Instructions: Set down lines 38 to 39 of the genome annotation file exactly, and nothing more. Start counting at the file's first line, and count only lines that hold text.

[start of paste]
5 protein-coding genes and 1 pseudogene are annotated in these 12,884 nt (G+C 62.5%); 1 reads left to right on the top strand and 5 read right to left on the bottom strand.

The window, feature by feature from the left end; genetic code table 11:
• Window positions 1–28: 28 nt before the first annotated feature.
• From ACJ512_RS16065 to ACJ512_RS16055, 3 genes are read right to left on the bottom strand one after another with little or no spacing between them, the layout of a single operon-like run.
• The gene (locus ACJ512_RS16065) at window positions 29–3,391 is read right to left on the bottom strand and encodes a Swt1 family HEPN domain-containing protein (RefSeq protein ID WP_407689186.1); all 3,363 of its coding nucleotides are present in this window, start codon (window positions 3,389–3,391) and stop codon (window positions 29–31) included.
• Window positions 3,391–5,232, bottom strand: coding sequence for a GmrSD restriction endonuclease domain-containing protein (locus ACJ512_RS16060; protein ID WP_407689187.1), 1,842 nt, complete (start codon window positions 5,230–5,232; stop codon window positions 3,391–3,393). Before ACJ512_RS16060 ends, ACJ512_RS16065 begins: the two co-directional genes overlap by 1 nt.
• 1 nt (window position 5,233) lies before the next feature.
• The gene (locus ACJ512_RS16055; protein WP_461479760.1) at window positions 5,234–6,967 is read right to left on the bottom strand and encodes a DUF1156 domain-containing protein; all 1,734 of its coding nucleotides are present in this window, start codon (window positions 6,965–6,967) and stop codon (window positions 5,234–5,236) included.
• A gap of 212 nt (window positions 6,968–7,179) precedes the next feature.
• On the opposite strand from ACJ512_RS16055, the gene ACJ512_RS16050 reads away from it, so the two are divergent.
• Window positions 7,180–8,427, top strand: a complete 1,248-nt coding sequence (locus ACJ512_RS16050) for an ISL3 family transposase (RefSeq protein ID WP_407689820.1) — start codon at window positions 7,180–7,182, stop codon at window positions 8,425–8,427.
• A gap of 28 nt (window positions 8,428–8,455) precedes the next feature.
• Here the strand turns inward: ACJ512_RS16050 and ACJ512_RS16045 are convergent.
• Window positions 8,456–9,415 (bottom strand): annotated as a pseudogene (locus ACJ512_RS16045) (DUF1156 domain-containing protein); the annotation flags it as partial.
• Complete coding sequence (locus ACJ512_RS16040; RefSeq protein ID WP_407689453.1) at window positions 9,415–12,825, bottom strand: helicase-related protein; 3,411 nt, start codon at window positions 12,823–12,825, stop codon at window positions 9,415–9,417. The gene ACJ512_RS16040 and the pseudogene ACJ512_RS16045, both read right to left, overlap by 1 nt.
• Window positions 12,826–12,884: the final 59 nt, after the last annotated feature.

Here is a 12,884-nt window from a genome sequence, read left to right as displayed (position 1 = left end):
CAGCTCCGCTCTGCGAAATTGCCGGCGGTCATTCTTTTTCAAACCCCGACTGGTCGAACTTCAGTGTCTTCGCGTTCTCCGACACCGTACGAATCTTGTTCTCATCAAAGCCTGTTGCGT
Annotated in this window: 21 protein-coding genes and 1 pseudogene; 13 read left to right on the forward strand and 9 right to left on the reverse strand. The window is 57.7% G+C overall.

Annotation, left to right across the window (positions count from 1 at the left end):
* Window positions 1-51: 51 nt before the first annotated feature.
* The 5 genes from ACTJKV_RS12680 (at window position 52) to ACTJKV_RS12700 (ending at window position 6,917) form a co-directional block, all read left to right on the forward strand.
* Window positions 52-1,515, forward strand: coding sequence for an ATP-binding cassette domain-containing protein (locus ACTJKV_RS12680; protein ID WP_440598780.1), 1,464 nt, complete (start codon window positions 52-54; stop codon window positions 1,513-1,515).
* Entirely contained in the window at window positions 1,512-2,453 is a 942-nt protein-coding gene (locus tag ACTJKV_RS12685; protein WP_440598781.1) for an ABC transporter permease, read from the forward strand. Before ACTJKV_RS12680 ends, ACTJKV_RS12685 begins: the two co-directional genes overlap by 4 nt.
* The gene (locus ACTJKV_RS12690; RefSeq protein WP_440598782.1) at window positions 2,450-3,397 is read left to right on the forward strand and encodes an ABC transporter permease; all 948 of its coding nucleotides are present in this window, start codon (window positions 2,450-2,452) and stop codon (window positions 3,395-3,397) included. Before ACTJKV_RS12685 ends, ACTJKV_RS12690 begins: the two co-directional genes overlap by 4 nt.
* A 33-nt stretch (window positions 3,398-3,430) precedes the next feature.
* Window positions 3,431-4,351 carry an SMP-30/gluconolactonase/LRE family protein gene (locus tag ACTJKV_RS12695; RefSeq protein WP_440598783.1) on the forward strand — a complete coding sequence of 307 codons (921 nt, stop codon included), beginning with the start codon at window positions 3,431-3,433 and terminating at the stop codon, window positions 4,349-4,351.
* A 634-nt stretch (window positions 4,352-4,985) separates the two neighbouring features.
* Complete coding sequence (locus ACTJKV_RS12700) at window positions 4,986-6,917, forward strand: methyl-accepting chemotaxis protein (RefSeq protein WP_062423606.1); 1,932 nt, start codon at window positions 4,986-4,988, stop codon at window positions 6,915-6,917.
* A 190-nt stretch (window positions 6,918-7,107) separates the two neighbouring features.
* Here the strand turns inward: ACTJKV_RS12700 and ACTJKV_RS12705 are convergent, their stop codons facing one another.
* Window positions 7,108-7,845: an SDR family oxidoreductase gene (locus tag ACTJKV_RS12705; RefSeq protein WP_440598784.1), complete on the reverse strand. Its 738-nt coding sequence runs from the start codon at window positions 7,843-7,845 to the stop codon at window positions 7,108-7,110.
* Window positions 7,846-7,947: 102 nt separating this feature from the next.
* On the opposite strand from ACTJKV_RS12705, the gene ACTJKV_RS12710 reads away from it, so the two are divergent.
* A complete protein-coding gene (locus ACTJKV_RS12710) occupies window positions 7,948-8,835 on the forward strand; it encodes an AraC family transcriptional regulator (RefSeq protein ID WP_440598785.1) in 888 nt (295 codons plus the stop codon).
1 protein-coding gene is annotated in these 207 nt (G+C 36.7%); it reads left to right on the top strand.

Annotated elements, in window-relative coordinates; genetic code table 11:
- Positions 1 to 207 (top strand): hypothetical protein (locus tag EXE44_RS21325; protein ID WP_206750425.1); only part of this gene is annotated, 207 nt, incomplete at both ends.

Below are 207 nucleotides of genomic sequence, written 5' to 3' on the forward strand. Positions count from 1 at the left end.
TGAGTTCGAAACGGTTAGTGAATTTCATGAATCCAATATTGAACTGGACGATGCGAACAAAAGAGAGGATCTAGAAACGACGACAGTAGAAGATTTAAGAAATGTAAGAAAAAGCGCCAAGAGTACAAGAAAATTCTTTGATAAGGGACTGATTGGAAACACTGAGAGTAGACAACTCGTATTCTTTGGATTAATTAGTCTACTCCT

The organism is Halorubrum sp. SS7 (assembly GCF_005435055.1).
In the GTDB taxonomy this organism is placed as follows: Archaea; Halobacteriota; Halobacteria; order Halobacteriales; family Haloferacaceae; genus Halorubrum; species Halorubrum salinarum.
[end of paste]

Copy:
- Positions 1 to 207 (top strand): hypothetical protein (locus tag EXE44_RS21325; protein ID WP_206750425.1); only part of this gene is annotated, 207 nt, incomplete at both ends.

Below are 207 nucleotides of genomic sequence, written 5' to 3' on the forward strand. Positions count from 1 at the left end.